Take Me Home (TV series)

From Wikipedia, the free encyclopedia
Jump to navigation Jump to search

Take Me Home
Genre Drama
Created by Tony Marchant
Written by Tony Marchant
Directed by Jane Howell
Starring Keith Barron
Maggie O'Neill
Reece Dinsdale
Annette Crosbie
Country of origin United Kingdom
Original language(s) English
No. of series 1
No. of episodes 3
Producer(s) David Snodin
Production location(s) Telford, Shropshire, England, UK
Cinematography Kevin Rowley
Editor(s) Roy Sharman
Running time 60 minutes
Production company(s) BBC
Original network BBC1
Original release 2 May – 16 May 1989

Take Me Home was a British television drama series that originally aired from 2–16 May 1989. The show starred Keith Barron, Maggie O'Neill, Reece Dinsdale, and Annette Crosbie. It was created and written by Tony Marchant and was shown in three episodes on BBC One. The lead character, Kathy, was one of the first television roles for actress Maggie O'Neill. Reece Dinsdale was also known for his role opposite John Thaw in the comedy Home to Roost.[1]

Kathy is a lonely young woman who moved to an extended Midlands town. The fictional industrial town is experiencing major transformation, including residential development, roads, and an advanced computer technology centre (relevant to the era of the broadcast). Kathy encounters a local taxi driver, Tom, who is driven by his passion for engineering and the infusion of technology in the town. Kathy and Tom begin to meet secretly, behind their respective partners' backs.

Their obsessive affair plays out over a backdrop of the social and economic changes of the 1980s in "Thatcherite" Britain. Take Me Home has many scripted references to actual changes in society at the time: notably, the technology encroachments upon industry and skilled labour. Scenes were shot in semi-developed housing estates and corporate business parks. Kathy's husband, Martin (Dinsdale), is written as a progressive computer expert, determined to outstride his corporate peers and succeed whatever the cost. He forces Kathy to have an abortion in the first episode because he feels a baby would harm his career. His colleagues at "InfoCo" are shown as pompous, arrogant and chauvinistic.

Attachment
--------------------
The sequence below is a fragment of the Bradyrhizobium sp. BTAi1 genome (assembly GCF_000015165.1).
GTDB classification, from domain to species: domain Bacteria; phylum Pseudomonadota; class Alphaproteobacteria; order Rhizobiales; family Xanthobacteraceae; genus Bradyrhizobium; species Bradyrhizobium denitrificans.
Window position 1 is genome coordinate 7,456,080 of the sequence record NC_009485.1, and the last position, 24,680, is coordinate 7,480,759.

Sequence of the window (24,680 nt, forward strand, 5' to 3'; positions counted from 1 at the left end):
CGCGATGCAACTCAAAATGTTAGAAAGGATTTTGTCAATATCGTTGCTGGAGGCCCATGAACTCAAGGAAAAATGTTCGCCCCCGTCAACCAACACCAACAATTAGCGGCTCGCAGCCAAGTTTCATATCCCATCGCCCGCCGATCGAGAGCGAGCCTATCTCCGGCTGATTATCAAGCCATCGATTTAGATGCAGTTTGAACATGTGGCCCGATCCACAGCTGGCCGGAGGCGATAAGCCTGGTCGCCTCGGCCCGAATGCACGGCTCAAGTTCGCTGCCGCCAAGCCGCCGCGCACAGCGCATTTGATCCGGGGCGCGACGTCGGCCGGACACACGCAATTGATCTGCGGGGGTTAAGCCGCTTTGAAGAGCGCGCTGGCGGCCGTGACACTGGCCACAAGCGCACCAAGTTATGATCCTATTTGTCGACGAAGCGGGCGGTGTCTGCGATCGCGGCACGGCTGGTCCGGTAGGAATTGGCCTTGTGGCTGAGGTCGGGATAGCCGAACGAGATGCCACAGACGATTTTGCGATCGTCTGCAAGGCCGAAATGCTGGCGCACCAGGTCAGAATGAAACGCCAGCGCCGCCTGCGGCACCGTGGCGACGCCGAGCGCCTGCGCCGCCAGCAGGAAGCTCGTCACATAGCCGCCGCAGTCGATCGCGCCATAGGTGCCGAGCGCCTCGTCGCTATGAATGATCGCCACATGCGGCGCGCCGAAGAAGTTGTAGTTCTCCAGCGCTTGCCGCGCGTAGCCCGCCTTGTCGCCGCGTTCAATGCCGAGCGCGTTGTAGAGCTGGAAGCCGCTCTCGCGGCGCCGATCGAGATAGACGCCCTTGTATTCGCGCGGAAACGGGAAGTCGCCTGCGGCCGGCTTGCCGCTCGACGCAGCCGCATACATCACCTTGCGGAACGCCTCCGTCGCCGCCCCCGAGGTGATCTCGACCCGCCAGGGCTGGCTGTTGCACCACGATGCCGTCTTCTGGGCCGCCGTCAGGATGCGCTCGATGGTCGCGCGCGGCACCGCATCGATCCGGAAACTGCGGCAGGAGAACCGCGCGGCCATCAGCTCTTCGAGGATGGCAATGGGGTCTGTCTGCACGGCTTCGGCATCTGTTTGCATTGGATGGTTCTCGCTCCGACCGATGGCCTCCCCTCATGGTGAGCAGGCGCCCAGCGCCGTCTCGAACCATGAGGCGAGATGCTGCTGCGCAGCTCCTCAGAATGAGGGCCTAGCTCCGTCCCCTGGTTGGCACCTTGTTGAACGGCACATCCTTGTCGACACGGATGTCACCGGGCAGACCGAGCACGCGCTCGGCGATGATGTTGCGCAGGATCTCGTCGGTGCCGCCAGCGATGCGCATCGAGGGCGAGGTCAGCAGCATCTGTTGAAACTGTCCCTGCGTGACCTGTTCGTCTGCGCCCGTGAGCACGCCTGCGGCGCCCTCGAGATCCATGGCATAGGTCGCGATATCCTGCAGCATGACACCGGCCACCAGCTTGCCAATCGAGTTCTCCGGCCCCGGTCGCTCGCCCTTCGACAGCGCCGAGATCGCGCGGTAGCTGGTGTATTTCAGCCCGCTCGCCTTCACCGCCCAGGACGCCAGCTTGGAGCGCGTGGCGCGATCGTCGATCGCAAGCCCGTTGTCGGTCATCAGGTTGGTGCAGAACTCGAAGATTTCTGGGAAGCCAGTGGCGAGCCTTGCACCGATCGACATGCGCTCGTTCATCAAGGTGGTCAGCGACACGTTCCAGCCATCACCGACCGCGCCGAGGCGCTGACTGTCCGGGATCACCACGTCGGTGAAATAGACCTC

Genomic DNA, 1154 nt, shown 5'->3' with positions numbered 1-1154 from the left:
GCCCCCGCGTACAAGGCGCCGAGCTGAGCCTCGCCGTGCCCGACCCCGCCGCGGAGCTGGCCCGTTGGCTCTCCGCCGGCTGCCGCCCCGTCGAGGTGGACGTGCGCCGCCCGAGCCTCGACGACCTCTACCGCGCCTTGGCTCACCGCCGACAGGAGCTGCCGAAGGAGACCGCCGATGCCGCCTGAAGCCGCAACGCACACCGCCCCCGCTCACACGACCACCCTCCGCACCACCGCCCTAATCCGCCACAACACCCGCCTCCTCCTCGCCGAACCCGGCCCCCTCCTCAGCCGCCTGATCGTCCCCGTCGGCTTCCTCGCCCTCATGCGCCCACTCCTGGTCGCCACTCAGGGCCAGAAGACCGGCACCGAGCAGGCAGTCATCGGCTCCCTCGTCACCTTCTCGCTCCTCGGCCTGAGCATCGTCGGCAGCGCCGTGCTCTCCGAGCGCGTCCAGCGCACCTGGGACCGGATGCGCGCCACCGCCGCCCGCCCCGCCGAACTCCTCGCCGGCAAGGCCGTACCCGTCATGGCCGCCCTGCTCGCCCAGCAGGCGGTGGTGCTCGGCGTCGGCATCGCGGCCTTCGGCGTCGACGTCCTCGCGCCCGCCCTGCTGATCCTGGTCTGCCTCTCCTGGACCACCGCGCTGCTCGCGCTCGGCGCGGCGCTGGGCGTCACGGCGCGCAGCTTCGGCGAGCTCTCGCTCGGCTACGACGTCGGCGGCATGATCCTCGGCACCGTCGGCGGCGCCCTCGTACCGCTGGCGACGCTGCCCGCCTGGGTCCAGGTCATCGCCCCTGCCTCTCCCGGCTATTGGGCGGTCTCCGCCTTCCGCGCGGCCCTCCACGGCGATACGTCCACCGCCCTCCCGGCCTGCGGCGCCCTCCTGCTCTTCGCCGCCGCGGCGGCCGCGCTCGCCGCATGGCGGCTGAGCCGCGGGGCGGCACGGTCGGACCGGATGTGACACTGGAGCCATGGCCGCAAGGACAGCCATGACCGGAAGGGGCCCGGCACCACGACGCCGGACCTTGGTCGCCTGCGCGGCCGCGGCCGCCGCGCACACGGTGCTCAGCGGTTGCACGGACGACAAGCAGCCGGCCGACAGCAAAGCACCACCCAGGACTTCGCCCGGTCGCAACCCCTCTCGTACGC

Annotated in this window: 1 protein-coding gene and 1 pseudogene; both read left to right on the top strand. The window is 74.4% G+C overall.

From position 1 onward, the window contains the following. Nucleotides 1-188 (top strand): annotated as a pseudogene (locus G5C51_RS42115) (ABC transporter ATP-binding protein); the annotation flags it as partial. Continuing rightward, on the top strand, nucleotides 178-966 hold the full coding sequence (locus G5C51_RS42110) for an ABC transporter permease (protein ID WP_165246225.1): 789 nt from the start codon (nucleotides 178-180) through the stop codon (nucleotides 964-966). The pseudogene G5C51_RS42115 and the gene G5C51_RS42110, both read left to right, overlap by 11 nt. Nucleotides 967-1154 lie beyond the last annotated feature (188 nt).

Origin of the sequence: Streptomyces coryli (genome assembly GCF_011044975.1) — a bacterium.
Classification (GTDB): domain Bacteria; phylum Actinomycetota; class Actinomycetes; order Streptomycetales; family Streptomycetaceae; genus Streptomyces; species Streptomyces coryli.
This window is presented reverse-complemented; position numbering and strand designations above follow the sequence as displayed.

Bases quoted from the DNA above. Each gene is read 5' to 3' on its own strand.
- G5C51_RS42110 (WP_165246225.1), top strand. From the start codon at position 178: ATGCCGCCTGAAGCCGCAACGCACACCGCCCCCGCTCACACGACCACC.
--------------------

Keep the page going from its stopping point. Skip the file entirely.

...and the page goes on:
Tom's home life and marriage with his ditzy wife Liz (Crosbie) is safe, stale, and old-fashioned. They live in a comfortable 1950s council semi. Kathy is needy but attracts Tom through her vibrance and intelligence. He quickly falls in love with her after they finally make love in the back of Tom's taxi. Meanwhile, Martin tries desperately to integrate the couple into their new surroundings. He arranges badminton matches with his colleagues and a dinner party at their exclusive new estate. Tom and Kathy's relationship deteriorates, however, as Kathy shows second thoughts about the affair. The affair ends in the last episode when both Liz and Martin discover their spouses' infidelity.

Take Me Home was shot entirely in the Shropshire town of Telford, which itself would have been considered a new town in the 1960s, growing and experiencing massive technological and economic changes, much as the town depicted in the series.


Tom's character is a fan of Dusty Springfield, and the soundtrack regularly features her recordings. Songs used include "The Look of Love," "Goin' Back," "I Just Don't Know What To Do With Myself,"(which closes the final episode), "Wishin' and Hopin'," and "I Only Want To Be With You." In contrast, Kathy is a fan of Deacon Blue and their song "The Very Thing" is also frequently heard, including over the closing credits of episodes one and two.


External links[edit]